Living independently and being included in the community (art. 19)
- The Committee is concerned about the increased construction by municipalities, with State-guaranteed loans, of large institution-like residences for persons with disabilities with 30-60 and even more residents, often outside city centers. It is also concerned about the recent surveys indicating the limited possibility for persons with disabilities to choose freely where to live, including the instances of forced relocation.
- The Committee recommends that the State party end the use of State-guaranteed loans to build institution-like residences for persons with disabilities; that it amend the legislation on social services so that persons with disabilities may choose freely where and with whom they live, while enjoying the necessary assistance to live independently; and that it take measures to close existing institution-like residences and prevent forced relocation of persons with disabilities to avoid isolation from the community.
Freedom of expression and opinion, and access to information (art. 21)
- The Committee is concerned that certain groups of deaf persons, in particular the deaf born children who have been implanted with cochlear implants are reportedly prevented from learning and communicating in the Danish Sign Language (DSL). The Committee is also concerned that the recent amendment to the Danish Language Council Act does not promote DSL through research or training.
- The Committee recommends that the State party recognize all deaf person’s and deaf born person’s right to have the possibility to learn and communicate in DSL regardless of medical treatments acquired; take effective measures to promote DSL as a communication method without necessarily resorting to a speech therapy; carry out research in DSL, including the development of DSL dictionary; and promote the use of DSL in all areas of deaf persons’ lives to ensure participation in particular in employment, education and cultural life. The Committee furthermore recommends that the Government of the Faroe Islands recognize Faroese sign language as an official language.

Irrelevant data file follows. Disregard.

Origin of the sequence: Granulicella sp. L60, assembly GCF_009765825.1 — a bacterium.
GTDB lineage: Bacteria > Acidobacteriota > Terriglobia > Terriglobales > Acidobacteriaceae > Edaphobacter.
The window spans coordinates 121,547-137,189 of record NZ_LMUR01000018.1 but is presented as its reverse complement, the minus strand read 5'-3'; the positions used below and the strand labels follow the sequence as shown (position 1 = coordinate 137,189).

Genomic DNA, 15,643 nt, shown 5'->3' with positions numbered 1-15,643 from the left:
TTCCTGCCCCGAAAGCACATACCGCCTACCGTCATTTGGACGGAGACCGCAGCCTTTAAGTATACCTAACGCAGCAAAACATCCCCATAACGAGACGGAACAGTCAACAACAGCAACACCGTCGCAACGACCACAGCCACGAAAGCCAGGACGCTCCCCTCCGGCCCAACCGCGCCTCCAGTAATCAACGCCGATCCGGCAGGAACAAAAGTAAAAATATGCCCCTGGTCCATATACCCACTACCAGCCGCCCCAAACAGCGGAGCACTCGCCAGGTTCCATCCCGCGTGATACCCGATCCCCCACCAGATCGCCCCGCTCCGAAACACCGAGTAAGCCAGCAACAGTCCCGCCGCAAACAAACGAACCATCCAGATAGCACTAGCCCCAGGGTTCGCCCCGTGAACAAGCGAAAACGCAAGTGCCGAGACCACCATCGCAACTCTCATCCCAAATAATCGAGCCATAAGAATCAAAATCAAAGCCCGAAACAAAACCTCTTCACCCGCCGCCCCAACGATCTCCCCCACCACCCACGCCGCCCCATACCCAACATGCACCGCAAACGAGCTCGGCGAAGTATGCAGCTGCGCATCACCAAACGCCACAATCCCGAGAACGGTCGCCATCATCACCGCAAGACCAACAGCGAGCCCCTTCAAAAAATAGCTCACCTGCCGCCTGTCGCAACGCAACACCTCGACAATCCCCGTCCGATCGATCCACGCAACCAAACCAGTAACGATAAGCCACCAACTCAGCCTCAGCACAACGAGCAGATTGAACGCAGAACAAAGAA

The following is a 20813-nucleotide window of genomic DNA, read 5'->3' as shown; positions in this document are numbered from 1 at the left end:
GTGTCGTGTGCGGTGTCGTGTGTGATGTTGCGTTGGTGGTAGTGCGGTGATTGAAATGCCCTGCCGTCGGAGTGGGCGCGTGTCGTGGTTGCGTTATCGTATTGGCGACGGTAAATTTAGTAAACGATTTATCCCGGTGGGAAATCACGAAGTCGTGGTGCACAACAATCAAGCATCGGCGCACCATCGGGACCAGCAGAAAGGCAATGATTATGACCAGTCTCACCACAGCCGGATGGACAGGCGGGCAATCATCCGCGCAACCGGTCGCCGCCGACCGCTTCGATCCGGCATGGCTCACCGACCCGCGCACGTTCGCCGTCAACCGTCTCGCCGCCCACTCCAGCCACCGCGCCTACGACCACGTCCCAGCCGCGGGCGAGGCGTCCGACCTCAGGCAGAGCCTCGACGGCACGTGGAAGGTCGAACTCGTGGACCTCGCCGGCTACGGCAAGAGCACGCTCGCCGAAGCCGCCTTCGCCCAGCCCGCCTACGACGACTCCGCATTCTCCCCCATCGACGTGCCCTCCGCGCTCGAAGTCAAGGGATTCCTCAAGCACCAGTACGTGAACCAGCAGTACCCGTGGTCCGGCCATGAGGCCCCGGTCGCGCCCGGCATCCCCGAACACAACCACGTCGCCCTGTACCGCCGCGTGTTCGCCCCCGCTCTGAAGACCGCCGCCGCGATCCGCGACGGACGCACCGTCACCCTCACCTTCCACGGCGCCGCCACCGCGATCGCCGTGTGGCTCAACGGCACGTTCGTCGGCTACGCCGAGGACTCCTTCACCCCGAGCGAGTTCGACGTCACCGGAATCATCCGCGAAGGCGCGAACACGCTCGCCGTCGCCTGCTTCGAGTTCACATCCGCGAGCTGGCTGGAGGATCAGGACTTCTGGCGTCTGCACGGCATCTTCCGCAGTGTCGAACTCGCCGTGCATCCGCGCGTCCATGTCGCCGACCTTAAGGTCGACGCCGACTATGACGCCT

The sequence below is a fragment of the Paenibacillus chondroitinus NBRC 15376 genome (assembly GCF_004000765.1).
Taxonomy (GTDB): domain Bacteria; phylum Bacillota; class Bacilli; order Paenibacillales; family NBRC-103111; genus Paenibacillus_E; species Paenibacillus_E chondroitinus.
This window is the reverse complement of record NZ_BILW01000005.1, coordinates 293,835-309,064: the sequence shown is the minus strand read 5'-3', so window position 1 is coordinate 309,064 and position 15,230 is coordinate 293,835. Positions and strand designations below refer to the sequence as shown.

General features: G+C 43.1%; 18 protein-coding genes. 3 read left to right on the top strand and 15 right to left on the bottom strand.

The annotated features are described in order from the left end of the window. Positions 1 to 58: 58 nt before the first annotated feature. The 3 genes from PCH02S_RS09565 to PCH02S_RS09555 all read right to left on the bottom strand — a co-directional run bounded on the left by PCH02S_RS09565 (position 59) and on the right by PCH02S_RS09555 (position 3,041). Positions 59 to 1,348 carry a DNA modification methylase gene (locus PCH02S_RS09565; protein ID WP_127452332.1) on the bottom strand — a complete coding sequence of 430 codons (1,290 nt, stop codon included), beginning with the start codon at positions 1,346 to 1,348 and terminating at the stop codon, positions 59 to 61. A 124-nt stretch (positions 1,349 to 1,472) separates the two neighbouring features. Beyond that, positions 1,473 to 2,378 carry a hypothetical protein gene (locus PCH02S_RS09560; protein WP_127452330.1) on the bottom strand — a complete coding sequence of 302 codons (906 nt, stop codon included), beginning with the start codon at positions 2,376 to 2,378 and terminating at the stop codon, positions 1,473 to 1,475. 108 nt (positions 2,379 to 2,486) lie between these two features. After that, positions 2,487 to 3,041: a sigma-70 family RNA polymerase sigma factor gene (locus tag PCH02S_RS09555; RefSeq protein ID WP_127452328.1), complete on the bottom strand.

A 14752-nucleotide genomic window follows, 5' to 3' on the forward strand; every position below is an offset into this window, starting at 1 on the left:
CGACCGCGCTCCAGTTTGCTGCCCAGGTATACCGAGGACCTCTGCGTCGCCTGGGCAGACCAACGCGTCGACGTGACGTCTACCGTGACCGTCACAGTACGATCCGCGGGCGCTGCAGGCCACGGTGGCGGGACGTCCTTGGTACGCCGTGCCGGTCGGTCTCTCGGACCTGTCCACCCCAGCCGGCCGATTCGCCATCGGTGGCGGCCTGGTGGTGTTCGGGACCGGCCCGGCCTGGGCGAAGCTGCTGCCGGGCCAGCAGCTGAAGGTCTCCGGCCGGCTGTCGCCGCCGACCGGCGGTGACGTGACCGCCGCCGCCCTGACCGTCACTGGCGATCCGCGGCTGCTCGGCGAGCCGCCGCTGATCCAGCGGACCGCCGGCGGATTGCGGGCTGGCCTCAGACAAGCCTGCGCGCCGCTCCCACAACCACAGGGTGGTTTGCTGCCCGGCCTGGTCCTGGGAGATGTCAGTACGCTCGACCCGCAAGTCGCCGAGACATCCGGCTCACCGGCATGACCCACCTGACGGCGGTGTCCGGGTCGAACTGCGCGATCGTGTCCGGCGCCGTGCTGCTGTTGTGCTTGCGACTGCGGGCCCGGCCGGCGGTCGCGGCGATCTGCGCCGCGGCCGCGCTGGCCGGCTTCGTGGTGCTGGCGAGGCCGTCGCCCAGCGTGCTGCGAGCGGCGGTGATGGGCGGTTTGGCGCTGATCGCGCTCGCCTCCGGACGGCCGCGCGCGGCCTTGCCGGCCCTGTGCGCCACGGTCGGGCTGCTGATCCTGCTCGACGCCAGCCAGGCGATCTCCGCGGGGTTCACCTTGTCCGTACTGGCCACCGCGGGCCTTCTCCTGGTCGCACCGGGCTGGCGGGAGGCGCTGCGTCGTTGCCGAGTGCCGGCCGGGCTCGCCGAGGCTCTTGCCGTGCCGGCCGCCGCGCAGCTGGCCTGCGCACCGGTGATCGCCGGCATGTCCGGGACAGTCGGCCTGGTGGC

- The Committee acknowledges that Braille is an important communication tool for blind persons in education and employment. It is however concerned that education in Braille is not systematically provided to all blind pupils, as they are scattered and few in numbers. The Committee is also concerned that the decentralized structure and responsibility of municipalities may not be appropriate to maintain such a specialized tool, and that the State party perceives a risk of dilution of knowledge in education with specialized support as indicated during the dialogue.
- The Committee recommends that the State party establish a Braille Council with the task of promoting, preserving and enhancing knowledge and use of Braille as a communication tool for blind persons, including in education.
- The Committee is concerned that the State party does not effectively guarantee provision of information to people with intellectual and mental disabilities in accessible, alternative and augmentative modes and formats of communication.
- The Committee recommends that the State party accord equal recognition to the development and promotion of Augmentative and Alternative modes of Communication (AAC) that are accessible to people with intellectual and mental disabilities. The State Party should take appropriate measures to ensure that all actors are familiar with the established standards of using AAC and put in place effective monitoring procedures that prevent acts of substituted information and communication, especially in decision making mechanisms of people with intellectual and mental disabilities.
Respect for privacy (art. 22)
- The Committee is concerned that psychiatric hospitals are allowed, under the Psychiatric Act, to transfer strictly private and confidential information to third parties without the consent of the person concerned.
- The Committee recommends that the State party amend the Psychiatric Act by prohibiting the transfer of private and confidential information of patients in psychiatric hospitals to third parties, without consent of the person concerned, in order to comply with the principle of respect for privacy.
Education (art. 24)